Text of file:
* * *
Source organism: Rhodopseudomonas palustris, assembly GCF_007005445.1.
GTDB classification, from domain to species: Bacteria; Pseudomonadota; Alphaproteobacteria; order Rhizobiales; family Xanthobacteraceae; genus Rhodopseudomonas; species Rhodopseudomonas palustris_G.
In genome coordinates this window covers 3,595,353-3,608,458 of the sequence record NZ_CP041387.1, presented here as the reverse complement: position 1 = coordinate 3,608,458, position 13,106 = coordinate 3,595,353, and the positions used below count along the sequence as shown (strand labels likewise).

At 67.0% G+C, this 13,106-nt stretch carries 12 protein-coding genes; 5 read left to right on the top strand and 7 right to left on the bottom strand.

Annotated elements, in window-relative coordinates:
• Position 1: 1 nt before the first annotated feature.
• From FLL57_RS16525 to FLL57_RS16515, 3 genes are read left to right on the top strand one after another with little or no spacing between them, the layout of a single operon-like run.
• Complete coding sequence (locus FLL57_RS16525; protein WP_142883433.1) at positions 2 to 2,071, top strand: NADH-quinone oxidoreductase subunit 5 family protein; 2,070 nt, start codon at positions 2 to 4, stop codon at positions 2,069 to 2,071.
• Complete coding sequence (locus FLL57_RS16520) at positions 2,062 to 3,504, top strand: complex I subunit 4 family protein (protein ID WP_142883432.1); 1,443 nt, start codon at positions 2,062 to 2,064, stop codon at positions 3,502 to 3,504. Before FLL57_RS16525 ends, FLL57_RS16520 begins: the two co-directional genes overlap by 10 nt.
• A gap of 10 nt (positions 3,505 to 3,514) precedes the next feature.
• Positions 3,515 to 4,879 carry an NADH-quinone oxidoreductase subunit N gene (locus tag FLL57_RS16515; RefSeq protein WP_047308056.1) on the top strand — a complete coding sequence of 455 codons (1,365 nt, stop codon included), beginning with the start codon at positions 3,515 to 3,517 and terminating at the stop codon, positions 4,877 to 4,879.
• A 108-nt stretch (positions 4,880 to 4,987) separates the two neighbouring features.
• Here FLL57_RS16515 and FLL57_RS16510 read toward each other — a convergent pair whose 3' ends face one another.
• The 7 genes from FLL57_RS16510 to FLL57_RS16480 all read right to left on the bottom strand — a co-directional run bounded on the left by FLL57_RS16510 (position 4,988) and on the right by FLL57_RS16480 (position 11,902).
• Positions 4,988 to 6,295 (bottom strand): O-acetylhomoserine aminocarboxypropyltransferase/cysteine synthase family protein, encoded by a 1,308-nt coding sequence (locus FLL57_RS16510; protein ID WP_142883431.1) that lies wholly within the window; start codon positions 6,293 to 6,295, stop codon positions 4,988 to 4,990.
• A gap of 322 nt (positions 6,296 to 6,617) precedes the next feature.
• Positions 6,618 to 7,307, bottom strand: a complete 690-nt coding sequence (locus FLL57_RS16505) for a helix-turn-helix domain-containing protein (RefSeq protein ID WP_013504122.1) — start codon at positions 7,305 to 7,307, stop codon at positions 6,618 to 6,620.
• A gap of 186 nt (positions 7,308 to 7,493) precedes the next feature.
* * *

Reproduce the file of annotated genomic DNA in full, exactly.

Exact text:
Source organism: Rhodopseudomonas palustris, assembly GCF_007005445.1.
GTDB classification, from domain to species: Bacteria; Pseudomonadota; Alphaproteobacteria; order Rhizobiales; family Xanthobacteraceae; genus Rhodopseudomonas; species Rhodopseudomonas palustris_G.
In genome coordinates this window covers 3,595,353-3,608,458 of the sequence record NZ_CP041387.1, presented here as the reverse complement: position 1 = coordinate 3,608,458, position 13,106 = coordinate 3,595,353, and the positions used below count along the sequence as shown (strand labels likewise).

At 67.0% G+C, this 13,106-nt stretch carries 12 protein-coding genes; 5 read left to right on the top strand and 7 right to left on the bottom strand.

Annotated elements, in window-relative coordinates:
• Position 1: 1 nt before the first annotated feature.
• From FLL57_RS16525 to FLL57_RS16515, 3 genes are read left to right on the top strand one after another with little or no spacing between them, the layout of a single operon-like run.
• Complete coding sequence (locus FLL57_RS16525; protein WP_142883433.1) at positions 2 to 2,071, top strand: NADH-quinone oxidoreductase subunit 5 family protein; 2,070 nt, start codon at positions 2 to 4, stop codon at positions 2,069 to 2,071.
• Complete coding sequence (locus FLL57_RS16520) at positions 2,062 to 3,504, top strand: complex I subunit 4 family protein (protein ID WP_142883432.1); 1,443 nt, start codon at positions 2,062 to 2,064, stop codon at positions 3,502 to 3,504. Before FLL57_RS16525 ends, FLL57_RS16520 begins: the two co-directional genes overlap by 10 nt.
• A gap of 10 nt (positions 3,505 to 3,514) precedes the next feature.
• Positions 3,515 to 4,879 carry an NADH-quinone oxidoreductase subunit N gene (locus tag FLL57_RS16515; RefSeq protein WP_047308056.1) on the top strand — a complete coding sequence of 455 codons (1,365 nt, stop codon included), beginning with the start codon at positions 3,515 to 3,517 and terminating at the stop codon, positions 4,877 to 4,879.
• A 108-nt stretch (positions 4,880 to 4,987) separates the two neighbouring features.
• Here FLL57_RS16515 and FLL57_RS16510 read toward each other — a convergent pair whose 3' ends face one another.
• The 7 genes from FLL57_RS16510 to FLL57_RS16480 all read right to left on the bottom strand — a co-directional run bounded on the left by FLL57_RS16510 (position 4,988) and on the right by FLL57_RS16480 (position 11,902).
• Positions 4,988 to 6,295 (bottom strand): O-acetylhomoserine aminocarboxypropyltransferase/cysteine synthase family protein, encoded by a 1,308-nt coding sequence (locus FLL57_RS16510; protein ID WP_142883431.1) that lies wholly within the window; start codon positions 6,293 to 6,295, stop codon positions 4,988 to 4,990.
• A gap of 322 nt (positions 6,296 to 6,617) precedes the next feature.
• Positions 6,618 to 7,307, bottom strand: a complete 690-nt coding sequence (locus FLL57_RS16505) for a helix-turn-helix domain-containing protein (RefSeq protein ID WP_013504122.1) — start codon at positions 7,305 to 7,307, stop codon at positions 6,618 to 6,620.
• A gap of 186 nt (positions 7,308 to 7,493) precedes the next feature.